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Poem Tryouts: Translate It

10 Jun

7:00

listening to a bird on a branch of the live oak outside mom’s porch — neither of us sound awake

Hello everyone. This will be the first week of summer for most of you with kids. For most of the rest of us, it’s a hot day. Like last week’s prompt — which brought forth a slew of poems, so go read if you haven’t — this is a simple prompt: find a poem in a language other than English and translate it into English.[ I didn't say the exercise is simple, just the prompt.]

This can be a hair-pulling exercise but it is also fun, a lot like a treasure hunt, and it is valuable in what it teaches us about the importance of word choice. In translating someone’s poem, we take on the role of being that poet’s voice, that poet’s speaker’s voice.

First, find a poem. You can choose one in a language you feel some knowledge of, or one in a language totally foreign to you [Korean poems work a treat]. Working line by line is probably the most workable way, to start. Babelfish, Google Translate, and Reverso are just three places that you can use to help.

Make a rough and ready translation. If you know what the intent of the poem is start revising, which can mean changing the line breaks, choosing different words, or phrasing, even altering the punctuation, so that the English translation is the other poem. If you aren’t sure, leave it and come back to it; in essence, the poem is yours [in trust] and you need to see it that way once you are revising.

A fun possibility is for two of you to get in touch and choose the same poem, then completely independent of each other, do the exercise and post.

Be sure to credit the original. Have fun with this. If it seems overwhelming, choose something very short. Play

I shall see you next Tuesday. This week you really may not hear from me. The move is on.

Happy writing, all.

 
32 Comments

Posted by on 10/06/2014 in exercises, poetry, Summer

 

32 responses to “Poem Tryouts: Translate It

  1. barbara

    10/06/2014 at 10:04 am

    So. You mean a “real” translation, as opposed to a by-guess-or-by-glory sight transliteration? That’s too much responsibility for me, and not fair to the poet. Oddly enough, I don’t mind playing, ignorant, with a whole language.

     
  2. Sasha A. Palmer

    10/06/2014 at 11:31 am

    Hi, I’ve posted one of my translations. Wanted to have the original and the translation side by side, but blogger was giving me lots of formatting trouble…

    http://www.thehappyamateur.com/2014/06/a-poem-in-translation.html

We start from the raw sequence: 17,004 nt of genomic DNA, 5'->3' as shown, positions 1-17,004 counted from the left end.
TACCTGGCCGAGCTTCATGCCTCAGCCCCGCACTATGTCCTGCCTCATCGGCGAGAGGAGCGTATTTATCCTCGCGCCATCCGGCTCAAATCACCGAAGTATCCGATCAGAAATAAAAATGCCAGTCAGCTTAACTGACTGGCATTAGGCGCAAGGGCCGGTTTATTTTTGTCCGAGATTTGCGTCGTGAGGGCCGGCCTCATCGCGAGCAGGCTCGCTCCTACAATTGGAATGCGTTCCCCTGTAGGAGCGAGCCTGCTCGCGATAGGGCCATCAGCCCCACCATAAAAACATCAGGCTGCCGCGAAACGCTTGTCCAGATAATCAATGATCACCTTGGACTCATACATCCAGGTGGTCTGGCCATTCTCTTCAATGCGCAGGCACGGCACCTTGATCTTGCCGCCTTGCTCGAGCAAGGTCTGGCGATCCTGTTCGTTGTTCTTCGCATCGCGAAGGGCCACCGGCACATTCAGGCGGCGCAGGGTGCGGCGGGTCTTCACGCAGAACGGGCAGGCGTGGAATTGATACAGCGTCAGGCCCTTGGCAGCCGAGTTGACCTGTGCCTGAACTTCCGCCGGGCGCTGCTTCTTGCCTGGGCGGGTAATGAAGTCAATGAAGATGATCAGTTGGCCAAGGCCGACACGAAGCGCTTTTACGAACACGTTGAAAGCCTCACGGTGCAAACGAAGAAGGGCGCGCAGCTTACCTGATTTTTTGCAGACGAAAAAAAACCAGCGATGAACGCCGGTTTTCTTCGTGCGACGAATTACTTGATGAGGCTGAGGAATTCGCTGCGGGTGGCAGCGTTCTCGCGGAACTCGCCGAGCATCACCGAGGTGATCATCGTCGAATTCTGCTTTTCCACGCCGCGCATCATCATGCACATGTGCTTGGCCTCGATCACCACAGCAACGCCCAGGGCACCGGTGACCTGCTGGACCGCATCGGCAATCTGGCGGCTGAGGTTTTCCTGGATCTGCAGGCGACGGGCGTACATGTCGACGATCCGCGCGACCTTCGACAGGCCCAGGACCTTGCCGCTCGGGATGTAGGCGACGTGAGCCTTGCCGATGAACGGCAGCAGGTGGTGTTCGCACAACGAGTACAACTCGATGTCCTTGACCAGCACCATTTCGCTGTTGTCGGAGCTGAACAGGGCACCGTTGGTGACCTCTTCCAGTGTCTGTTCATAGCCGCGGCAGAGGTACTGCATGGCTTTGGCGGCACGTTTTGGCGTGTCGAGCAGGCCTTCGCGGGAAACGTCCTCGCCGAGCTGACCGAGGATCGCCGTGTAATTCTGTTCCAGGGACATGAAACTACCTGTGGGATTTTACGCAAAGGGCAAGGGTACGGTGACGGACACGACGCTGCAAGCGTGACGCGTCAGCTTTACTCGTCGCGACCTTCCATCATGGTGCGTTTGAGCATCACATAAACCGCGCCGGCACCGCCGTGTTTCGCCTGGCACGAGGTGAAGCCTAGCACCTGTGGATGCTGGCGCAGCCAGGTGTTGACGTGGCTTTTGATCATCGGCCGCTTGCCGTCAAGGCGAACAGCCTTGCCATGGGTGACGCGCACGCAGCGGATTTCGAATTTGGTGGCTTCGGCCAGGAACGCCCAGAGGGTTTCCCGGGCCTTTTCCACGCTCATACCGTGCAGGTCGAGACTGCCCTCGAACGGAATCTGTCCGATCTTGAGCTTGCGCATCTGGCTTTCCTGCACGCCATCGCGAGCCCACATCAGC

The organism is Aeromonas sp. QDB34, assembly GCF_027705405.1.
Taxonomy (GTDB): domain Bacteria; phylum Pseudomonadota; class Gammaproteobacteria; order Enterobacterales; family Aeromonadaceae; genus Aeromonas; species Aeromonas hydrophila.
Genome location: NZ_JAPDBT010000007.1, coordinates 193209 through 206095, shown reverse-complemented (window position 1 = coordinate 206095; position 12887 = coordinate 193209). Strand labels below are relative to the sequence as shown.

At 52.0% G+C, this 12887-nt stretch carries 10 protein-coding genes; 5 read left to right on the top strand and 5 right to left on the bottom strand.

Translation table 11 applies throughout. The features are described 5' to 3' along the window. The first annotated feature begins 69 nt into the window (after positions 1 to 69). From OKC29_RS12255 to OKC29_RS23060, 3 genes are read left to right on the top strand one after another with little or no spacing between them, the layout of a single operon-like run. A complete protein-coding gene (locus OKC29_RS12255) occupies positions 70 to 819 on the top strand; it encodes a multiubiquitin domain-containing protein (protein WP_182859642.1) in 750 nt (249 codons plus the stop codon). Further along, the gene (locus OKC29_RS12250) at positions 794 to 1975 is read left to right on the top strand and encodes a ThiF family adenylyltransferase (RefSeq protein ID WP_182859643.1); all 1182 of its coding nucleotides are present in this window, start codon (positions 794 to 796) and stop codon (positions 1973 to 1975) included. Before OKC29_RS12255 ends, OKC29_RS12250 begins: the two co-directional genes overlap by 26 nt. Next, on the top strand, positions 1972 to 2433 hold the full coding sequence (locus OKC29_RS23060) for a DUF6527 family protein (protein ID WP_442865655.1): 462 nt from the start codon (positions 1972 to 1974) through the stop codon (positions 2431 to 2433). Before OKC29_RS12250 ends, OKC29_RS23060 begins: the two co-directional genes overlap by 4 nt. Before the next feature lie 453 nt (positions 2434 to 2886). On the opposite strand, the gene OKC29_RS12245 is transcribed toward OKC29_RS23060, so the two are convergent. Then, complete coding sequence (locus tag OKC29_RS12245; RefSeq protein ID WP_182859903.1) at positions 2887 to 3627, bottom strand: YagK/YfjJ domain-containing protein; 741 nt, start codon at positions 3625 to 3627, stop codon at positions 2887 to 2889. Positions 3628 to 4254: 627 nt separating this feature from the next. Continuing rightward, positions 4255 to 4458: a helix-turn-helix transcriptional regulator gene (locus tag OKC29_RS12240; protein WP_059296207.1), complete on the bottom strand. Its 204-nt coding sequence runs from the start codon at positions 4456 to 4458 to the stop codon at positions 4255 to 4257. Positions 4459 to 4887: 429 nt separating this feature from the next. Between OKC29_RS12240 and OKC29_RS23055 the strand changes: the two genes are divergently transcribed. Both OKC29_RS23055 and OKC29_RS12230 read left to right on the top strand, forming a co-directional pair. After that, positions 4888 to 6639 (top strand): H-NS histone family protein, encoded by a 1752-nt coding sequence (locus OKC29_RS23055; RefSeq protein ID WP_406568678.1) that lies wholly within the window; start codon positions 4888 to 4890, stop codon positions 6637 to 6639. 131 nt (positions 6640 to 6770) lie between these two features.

• margo roby

      10/06/2014 at 11:32 am

      Formatting. GRRR! I’m on my way.

       
    • b/cat

      10/06/2014 at 12:23 pm

      When nothing else works, if the piece isn’t too long you can make a screen shot of your formatted text and post it as a graphic file.

       
      • b/cat

        10/06/2014 at 12:25 pm

        Wouldn’t have worked for this one.

         
      • Sasha A. Palmer

        10/06/2014 at 2:28 pm

        Thank you, I might try it some time. :-)

         
  3. dmarshall58

    10/06/2014 at 12:31 pm

    This one looks especially interesting… I may give it a try!

     
  4. Hannah Gosselin

    10/06/2014 at 1:34 pm

    I don’t know why I’m having such a hard time understanding this. I tried to see what was done…checking Sasha’s…do we take the literal translation of a poem and switch up words to make it our own?

    Okay…I wrote this and then decided just to plunge in…returned with this. :)

    http://wordrustling.wordpress.com/2014/06/10/a-translation-of-a-translation-of-como-tu/

     
    • Hannah Gosselin

      10/06/2014 at 1:35 pm

      Oh, and hi and thank you, Margo! I have a new nephew today!! :)

       
    • Sasha A. Palmer

      10/06/2014 at 2:34 pm

      I thought it was translation…whatever we do, as long as we write, I don’t think Margo will mind, I hope she won’t :-)

       
      • Hannah Gosselin

        10/06/2014 at 2:36 pm

        I KNOW that Margo loves whatever we do…you’re right-on…writing is the key. To be honest I was very confused about what to do…so I just did what I thought I was supposed to and wrote! ;)

         
  5. barbcrary

    10/06/2014 at 9:21 pm

    Damn, this was fun. I may just have to do another.
    http://eyeofraven.wordpress.com/2014/06/11/polishing-polish/

     
    • georgeplace2013

      11/06/2014 at 9:46 am

      Well, I didn’t understand either, I think. I found a poem in Italian (didn’t look at the English translation) and tried to translate myself. Then I posted the real translation.

       
  6. margo roby

    11/06/2014 at 12:09 pm

    I adore the conversation above and will be back to read and comment!

     
  7. http://vivinfrance.wordpress.com

    11/06/2014 at 4:42 pm

    I’m away from home, but your prompt reminded me that I had done this before: http://vivinfrance.wordpress.com/2011/04/29/translation-napo-28/
    Am I forgiven for not doing a new one. I quite often try and translate French poetry. Despite being pretty well bilingual, I find it a well nigh impossible task.

     
  8. http://vivinfrance.wordpress.com

    11/06/2014 at 4:44 pm

    And now I have to get off their computer, so will read tomorrow.

     
  9. Cheryl-Lynn

    13/06/2014 at 4:49 pm

    This IS quite interesting! Will have a go.

     
    • margo roby

      15/06/2014 at 11:26 am

      I look forward to seeing the results!

       
  10. julespaige

    13/06/2014 at 6:50 pm

    Something small, well two somethings, but they are related:
    http://juleslongerstrandsofgems.wordpress.com/2014/06/13/tuesday-tryouts-a-fresh-translation/

     
  11. thelanguageofherhand

    17/06/2014 at 5:38 am

    <hello just wanted to say hi and hope your vacation is going good, I will try this one now

     

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